Image above: The Orbital ATK Cygnus resupply ship next to the Soyuz spacecraft, which will deliver NASA astronaut Scott Tingle and crewmates Anton Shkaplerov of the Russian space agency Roscosmos and Norishige Kanai of the Japan Aerospace Exploration Agency (JAXA) back to Earth this weekend. Image Credit: NASA.

In addition, NASA astronaut Scott Tingle and crewmates Anton Shkaplerov of the Russian space agency Roscosmos and Norishige Kanai of the Japan Aerospace Exploration Agency (JAXA) made final preparations for their return to Earth on June 3.

Here are more details on some of the science that happened last week aboard your orbiting laboratory:

Minimizing melt motion moves forward

Accelerations of the space station produce circular motions in fluids called melt convection, which affect flight experiments on crystal growth for semiconductor materials. Solidification Using a Baffle in Sealed Ampoules (SUBSA) tests an automatically moving baffle to minimize melt motion and identify its causes in order to advance understanding of the processes involved in semiconductor crystal growth in space.

Image above: The Solidification Using a Baffle in Sealed Ampoules (SUBSA) setup in the Microgravity Science Glovebox aboard the International Space Station. Image Credit: NASA.

Crew set up the SUBSA hardware this week, ran a calibration sample, and then began processing samples. High-definition video imaging allows monitoring of samples in real-time along with remote commanding of thermal control parameters.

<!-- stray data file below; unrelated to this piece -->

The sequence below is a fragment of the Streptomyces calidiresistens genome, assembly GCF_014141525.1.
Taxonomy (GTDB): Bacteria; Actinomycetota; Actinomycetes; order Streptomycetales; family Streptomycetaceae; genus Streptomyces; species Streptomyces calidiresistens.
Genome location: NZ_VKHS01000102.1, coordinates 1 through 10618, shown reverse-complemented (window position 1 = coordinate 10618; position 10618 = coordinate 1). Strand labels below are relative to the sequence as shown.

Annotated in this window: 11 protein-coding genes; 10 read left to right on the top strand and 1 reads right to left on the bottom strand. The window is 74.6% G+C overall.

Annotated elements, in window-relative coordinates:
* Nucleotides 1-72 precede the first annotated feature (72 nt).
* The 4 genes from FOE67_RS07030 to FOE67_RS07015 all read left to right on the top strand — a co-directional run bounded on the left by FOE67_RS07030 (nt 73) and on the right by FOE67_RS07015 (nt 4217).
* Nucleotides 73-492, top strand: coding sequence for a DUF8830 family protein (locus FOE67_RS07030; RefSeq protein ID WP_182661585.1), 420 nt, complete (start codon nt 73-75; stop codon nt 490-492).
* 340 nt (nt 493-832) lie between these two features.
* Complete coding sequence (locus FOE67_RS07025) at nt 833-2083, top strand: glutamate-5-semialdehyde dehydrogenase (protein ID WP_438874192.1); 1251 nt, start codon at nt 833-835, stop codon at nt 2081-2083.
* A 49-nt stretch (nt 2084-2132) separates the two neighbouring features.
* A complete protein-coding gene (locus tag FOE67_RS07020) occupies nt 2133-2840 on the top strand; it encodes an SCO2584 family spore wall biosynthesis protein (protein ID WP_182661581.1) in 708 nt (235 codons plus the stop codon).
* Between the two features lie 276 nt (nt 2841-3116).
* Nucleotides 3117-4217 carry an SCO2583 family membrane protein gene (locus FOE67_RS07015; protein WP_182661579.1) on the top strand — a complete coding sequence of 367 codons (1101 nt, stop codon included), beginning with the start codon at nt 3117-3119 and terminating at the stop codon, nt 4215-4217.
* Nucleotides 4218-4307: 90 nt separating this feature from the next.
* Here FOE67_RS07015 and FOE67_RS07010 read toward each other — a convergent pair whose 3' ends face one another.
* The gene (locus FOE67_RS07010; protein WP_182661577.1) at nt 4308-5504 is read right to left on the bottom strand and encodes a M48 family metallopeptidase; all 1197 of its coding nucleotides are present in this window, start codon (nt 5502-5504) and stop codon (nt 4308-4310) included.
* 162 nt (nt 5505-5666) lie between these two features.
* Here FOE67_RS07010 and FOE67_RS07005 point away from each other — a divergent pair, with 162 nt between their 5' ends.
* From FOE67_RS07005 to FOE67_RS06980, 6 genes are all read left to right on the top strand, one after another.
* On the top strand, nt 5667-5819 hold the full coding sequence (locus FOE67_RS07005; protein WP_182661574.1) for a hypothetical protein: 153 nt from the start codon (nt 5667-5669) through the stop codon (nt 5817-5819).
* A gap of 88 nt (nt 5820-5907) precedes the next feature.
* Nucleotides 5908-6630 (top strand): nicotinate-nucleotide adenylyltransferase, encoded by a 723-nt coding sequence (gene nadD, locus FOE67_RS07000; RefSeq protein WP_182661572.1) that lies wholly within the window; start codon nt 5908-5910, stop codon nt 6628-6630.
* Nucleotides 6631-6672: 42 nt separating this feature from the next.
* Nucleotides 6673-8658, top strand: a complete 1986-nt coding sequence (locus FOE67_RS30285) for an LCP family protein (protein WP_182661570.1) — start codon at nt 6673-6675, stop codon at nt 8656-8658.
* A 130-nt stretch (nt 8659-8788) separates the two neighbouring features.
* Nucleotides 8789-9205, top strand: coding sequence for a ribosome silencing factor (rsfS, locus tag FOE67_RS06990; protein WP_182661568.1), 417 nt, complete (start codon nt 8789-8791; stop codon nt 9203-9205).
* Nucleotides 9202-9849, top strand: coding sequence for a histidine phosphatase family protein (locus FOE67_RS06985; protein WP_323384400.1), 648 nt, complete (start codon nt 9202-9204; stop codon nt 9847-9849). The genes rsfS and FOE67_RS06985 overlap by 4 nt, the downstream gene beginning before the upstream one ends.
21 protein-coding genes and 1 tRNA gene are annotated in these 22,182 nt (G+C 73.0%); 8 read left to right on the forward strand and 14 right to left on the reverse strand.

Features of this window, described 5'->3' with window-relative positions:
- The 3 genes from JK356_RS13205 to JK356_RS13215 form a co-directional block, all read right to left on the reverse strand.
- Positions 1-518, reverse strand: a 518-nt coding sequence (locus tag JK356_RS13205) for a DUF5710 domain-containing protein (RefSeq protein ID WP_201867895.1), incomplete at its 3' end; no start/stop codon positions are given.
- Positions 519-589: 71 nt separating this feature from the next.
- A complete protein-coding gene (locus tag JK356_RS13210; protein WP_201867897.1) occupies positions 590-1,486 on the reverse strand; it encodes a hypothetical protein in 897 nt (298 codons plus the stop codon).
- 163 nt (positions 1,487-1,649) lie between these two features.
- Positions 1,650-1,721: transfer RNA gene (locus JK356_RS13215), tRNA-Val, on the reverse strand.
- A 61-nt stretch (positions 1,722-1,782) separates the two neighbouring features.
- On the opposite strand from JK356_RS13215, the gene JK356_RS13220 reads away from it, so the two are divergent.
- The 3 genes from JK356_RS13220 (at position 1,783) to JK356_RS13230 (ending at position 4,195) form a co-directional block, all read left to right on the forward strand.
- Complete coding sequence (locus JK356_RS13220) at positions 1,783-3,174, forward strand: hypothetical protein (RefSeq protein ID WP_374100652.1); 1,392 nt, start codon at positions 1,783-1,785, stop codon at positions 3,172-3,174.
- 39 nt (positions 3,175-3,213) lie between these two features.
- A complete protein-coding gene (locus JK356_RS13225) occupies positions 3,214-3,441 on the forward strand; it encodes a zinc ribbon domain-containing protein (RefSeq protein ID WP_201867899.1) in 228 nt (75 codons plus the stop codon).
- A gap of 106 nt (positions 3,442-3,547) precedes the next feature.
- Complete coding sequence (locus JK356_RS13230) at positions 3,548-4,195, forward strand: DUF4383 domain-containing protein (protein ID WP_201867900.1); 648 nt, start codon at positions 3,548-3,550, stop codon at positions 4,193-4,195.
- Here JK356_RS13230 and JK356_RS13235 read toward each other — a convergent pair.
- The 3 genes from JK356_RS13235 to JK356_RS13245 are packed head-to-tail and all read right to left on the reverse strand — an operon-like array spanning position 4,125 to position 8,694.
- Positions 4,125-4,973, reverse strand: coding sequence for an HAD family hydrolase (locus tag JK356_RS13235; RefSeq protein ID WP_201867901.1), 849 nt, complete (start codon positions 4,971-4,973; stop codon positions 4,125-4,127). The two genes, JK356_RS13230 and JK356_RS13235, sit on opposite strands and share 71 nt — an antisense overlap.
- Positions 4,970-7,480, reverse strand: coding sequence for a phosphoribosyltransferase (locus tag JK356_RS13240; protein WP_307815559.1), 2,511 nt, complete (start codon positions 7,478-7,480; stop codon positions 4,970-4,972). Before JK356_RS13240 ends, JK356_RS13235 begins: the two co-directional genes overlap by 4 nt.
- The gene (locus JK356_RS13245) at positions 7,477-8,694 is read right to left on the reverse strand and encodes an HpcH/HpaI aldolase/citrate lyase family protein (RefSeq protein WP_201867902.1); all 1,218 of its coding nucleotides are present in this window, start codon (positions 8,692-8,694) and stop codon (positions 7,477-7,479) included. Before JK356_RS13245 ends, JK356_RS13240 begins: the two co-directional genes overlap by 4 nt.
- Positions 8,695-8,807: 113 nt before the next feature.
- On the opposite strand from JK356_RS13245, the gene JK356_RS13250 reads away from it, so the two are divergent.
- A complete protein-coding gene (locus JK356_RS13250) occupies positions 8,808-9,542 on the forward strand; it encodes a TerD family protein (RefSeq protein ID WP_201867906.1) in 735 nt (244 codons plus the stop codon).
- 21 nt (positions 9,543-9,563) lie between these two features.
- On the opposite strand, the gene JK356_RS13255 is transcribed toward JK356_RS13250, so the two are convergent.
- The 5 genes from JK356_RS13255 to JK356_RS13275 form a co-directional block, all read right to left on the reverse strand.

Stone cold space science

The crew installed and configured the Cold Atom Laboratory (CAL) and began operation of a six-week checkout.

Animation above: CAL uses lasers and magnetic traps to slow down atoms until they are almost motionless, creating clouds of atoms ten billion times colder than deep space. In microgravity, scientists can observe these ultra-cold atoms for much longer than possible on the ground, which could help answer some big questions in modern physics. Animation Credit: NASA.

CAL uses lasers and magnetic traps to slow down atoms until they are almost motionless, creating clouds of atoms ten billion times colder than deep space. In microgravity, scientists can observe these ultra-cold atoms for much longer than possible on the ground, which could help answer some big questions in modern physics. Ultimately, results of this research could improve a number of different technologies, including sensors, quantum computers and atomic clocks used in spacecraft navigation.